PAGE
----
Image of a young boy with his hands over his ears.

Around 40% of Autistic children and adolescents experience clinical levels of anxiety. When we compare this to the incidence of anxiety in the neurotypical population, which is about 15%, it is obvious that this is a big issue for Autistic youth and is something we need to get better at identifying and addressing.

When I talk about clinical levels of anxiety, I am not talking about feeling a little nervous about going to a new place or performing in front of a class; it is anxiety that impacts on a child’s ability to do everyday things without distress, and negatively affects their quality of life.

You may have heard anxiety mentioned with regard to Autism as just something that all Autistic individuals experience because of differences in communication and social interaction that make the world uncertain at times. Or perhaps that the way our brains work makes us more sensitive to stress and experiencing anxiety. Yes, for many Autistic individuals the uncertainty of the neurotypical world makes situations anxiety provoking, and yes, Autistic brains appear to be more susceptible to stress. But it is not as simple as that. Anxiety shouldn’t be considered an inevitable part of the Autistic experience that children and adolescents have to just get used to because of their neurotype. If it is causing distress and limiting their ability to function, we should prioritise support. 

We now know that the Autistic experience of anxiety can differ significantly from the non-autistic population and consequently often requires different approaches to supports. For example, even when an Autistic child or adolescent is demonstrating what appears to be separation anxiety, which is also experienced by neurotypical individuals, the driving cause of the anxiety may be different and they may therefore need different supports. The child may indeed be anxious that something will happen to a parent in their absence or that the parent will not come back to collect them at the end of school or kinder. Or the child could be experiencing difficulties with what Dr Wenn Lawson calls Object Permanence, resulting in the child cognitively being aware that the parent will return, but experiencing an intense emotional sense of loss and disconnection when the parent is out of sight. These different underlying causes for the anxiety need to be addressed in different ways.

Research suggests that some Autistic children and adolescents experience anxiety triggers that are similar to non-autistic individuals such as fear of spiders, dogs, separating from a parent, or taking a test. However, it has also been found that Autistic individuals can demonstrate fears and anxiety around more novel triggers such as, for example, men with beards, mannequins, and sensory stimuli (e.g. smells and sounds).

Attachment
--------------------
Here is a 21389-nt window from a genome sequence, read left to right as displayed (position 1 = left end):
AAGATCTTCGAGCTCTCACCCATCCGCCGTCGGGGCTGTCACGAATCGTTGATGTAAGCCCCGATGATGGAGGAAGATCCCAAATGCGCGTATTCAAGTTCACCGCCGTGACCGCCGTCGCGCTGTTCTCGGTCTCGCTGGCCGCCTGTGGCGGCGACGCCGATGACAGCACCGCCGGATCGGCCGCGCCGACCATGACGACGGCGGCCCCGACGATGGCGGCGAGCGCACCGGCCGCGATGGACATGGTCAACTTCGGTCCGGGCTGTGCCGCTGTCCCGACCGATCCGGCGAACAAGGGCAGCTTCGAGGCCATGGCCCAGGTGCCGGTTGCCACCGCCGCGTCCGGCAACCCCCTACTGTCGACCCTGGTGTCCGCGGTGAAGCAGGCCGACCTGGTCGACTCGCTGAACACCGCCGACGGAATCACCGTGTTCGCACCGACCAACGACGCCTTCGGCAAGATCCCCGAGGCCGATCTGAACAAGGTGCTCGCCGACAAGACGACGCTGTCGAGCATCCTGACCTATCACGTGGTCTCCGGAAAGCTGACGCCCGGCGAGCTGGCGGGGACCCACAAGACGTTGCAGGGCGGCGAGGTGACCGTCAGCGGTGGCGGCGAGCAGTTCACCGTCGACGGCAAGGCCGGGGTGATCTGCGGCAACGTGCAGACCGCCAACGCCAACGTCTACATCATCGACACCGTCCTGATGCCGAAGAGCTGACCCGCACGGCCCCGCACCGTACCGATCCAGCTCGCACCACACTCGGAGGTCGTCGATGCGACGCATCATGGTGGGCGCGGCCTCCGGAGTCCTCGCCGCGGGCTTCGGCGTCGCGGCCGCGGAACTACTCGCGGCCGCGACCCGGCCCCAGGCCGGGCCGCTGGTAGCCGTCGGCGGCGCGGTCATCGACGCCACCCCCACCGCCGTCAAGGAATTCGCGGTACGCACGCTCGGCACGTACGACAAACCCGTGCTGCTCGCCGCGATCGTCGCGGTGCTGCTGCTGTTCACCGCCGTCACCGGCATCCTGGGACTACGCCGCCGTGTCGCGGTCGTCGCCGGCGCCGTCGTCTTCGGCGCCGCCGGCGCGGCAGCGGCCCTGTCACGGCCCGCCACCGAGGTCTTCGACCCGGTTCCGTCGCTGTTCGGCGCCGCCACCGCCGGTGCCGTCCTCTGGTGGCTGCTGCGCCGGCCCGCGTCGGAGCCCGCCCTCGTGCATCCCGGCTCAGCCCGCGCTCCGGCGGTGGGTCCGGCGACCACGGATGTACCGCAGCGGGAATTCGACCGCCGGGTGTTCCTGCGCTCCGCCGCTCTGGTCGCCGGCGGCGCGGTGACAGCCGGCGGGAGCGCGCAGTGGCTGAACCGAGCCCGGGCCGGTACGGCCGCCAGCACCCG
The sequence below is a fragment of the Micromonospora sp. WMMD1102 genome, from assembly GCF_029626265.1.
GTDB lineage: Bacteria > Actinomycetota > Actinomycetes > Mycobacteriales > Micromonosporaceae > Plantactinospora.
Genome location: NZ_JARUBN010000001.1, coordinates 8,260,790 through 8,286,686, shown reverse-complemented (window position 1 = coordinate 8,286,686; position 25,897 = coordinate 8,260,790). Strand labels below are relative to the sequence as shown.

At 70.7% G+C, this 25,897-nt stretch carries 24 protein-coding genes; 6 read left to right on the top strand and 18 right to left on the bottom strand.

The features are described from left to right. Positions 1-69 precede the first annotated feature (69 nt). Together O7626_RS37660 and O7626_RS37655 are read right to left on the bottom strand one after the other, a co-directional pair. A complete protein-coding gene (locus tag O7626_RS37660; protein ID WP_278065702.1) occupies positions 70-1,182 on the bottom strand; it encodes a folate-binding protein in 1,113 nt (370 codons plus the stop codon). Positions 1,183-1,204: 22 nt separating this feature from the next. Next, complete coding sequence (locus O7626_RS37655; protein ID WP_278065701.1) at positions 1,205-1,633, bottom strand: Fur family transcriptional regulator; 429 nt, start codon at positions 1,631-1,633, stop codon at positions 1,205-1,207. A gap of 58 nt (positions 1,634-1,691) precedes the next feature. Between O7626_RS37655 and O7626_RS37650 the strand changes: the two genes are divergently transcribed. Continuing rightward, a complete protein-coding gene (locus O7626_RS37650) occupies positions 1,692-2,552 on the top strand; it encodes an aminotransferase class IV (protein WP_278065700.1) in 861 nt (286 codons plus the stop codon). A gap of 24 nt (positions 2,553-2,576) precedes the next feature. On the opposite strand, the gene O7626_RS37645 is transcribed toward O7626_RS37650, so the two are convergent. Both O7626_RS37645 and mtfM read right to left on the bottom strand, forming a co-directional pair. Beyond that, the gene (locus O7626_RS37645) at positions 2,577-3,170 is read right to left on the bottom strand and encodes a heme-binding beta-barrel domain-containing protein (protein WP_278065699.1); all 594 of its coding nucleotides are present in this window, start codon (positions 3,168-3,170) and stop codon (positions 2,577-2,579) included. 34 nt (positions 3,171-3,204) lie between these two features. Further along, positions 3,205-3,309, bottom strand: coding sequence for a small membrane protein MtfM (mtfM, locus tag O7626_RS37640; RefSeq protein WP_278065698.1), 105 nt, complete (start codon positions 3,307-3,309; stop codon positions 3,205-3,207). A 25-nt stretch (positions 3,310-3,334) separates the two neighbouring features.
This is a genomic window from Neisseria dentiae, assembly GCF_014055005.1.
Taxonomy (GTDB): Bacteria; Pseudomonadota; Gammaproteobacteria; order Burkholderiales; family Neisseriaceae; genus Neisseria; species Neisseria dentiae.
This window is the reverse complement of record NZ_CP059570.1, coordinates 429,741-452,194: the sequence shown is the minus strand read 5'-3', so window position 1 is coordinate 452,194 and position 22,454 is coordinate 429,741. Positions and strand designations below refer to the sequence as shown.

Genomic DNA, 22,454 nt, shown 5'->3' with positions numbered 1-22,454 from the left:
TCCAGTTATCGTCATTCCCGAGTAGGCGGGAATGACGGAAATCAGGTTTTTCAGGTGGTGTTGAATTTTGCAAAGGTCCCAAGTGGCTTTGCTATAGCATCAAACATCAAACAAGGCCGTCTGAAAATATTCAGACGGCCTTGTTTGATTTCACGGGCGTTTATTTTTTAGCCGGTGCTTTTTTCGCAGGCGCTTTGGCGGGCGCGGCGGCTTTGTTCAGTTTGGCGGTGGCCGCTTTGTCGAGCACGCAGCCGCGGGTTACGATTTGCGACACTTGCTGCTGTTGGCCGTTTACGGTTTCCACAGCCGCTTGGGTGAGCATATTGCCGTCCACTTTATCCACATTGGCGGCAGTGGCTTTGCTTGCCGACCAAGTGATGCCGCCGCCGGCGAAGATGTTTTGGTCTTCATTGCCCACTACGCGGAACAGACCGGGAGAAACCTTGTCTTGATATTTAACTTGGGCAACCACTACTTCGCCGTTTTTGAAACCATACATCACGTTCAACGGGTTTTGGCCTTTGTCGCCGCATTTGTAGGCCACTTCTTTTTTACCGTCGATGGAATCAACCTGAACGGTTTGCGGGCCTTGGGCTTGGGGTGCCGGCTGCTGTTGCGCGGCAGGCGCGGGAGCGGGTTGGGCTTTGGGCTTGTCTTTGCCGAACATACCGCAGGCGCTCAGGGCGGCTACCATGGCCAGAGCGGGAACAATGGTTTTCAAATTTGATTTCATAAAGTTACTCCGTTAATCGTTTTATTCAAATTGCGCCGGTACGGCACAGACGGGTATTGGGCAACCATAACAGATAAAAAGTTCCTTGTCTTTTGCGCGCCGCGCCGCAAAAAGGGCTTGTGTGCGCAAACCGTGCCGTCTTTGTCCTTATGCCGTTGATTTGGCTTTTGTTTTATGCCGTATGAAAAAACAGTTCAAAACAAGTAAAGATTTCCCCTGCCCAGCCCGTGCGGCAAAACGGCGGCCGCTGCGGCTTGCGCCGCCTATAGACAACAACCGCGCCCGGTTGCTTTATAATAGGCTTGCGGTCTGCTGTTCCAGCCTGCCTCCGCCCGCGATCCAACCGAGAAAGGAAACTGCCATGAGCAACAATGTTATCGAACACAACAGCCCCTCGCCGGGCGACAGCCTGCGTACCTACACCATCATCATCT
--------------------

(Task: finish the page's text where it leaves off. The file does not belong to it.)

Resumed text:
It also appears that while anxiety typically involves thoughts or cognitions as well as uncomfortable or distressing physiological changes, in Autistic individuals anxiety can occur without associated thoughts, particularly when a sensory stimuli is the trigger, making therapy approaches such as Cognitive Behaviour Therapy often ineffective. Unfortunately, it is common for therapists without an understanding of anxiety in Autistic individuals to assume that cognitions are present and insist that an Autistic child or adolescent identify these (possibly non-existent) thoughts to progress in therapy. This can result in the Autistic young person thinking that they are doing something wrong when they can’t identify any thoughts that are causing them to feel anxious, but it is actually the therapist that is on the wrong track.

Further, for Autistic individuals with anxiety associated with sensory input, distress can result from being exposed to the sensory stimuli, and also in anticipation of being exposed. So a child who experiences loud noise as painful to their ears may have a physiological anxiety response when exposed to loud noise, but also be anxious about attending anywhere that may be noisy such as school assembly or a sporting event, resulting in them becoming distressed at the thought of being in these situations. For children with sensory based anxiety, accommodations to support their sensory needs are the most effective approach. More ‘standard’ interventions such as graded exposure actually cause the Autistic individual further distress and potential trauma because their sensory systems do not become desensitised with repeated exposure, however they are still regularly being used with Autistic children and adolescents in therapy due to a lack of understanding of the unique Autistic experience.

It is essential that parents, educators, and allied health professionals listen to Autistic children and adolescents to understand their experiences and seek out reliable information about how to provide the best possible supports for Autistic young people in their care. With better understanding of how anxiety can present in Autistic children and adolescents, and knowledge of approaches that can more effectively meet their needs, I am confident that we can make a difference to the wellbeing of Autistic youth and in turn the Autistic community as a whole.

If you found this article helpful and you would like to learn more, please join me on April 15th 2024 for my webinar “Anxiety in Autistic Children: Causes, Consequences and Considerations.” If you miss it, you’ll be able to access the recording on my video site at

Adolescents, anxiety, Autism, Behaviour, Children, disability, Parenting, School
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